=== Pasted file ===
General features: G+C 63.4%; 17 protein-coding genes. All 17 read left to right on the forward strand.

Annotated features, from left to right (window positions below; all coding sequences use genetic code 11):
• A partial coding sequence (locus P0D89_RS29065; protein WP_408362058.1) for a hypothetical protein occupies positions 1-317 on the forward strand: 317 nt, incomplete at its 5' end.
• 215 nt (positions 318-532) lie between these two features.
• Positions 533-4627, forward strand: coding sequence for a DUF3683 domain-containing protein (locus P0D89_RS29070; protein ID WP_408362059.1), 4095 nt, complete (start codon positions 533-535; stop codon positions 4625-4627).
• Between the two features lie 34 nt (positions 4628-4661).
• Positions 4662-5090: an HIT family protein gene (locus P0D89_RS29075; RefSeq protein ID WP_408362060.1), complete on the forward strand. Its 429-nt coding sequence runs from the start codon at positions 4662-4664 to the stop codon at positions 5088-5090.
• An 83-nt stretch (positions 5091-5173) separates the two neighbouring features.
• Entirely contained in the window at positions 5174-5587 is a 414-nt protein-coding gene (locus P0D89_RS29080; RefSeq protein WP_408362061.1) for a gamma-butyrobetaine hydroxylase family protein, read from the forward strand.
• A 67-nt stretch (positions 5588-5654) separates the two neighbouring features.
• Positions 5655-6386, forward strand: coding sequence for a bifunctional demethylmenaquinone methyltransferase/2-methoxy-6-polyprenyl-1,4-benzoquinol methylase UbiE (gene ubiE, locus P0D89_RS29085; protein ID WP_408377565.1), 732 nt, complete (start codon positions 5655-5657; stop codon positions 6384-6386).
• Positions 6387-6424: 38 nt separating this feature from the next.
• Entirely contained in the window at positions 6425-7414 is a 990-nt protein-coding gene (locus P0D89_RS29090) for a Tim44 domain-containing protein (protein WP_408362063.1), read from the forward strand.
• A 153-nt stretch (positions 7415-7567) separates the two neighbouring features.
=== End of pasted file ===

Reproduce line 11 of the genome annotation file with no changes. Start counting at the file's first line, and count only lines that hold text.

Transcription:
• Positions 5655-6386, forward strand: coding sequence for a bifunctional demethylmenaquinone methyltransferase/2-methoxy-6-polyprenyl-1,4-benzoquinol methylase UbiE (gene ubiE, locus P0D89_RS29085; protein ID WP_408377565.1), 732 nt, complete (start codon positions 5655-5657; stop codon positions 6384-6386).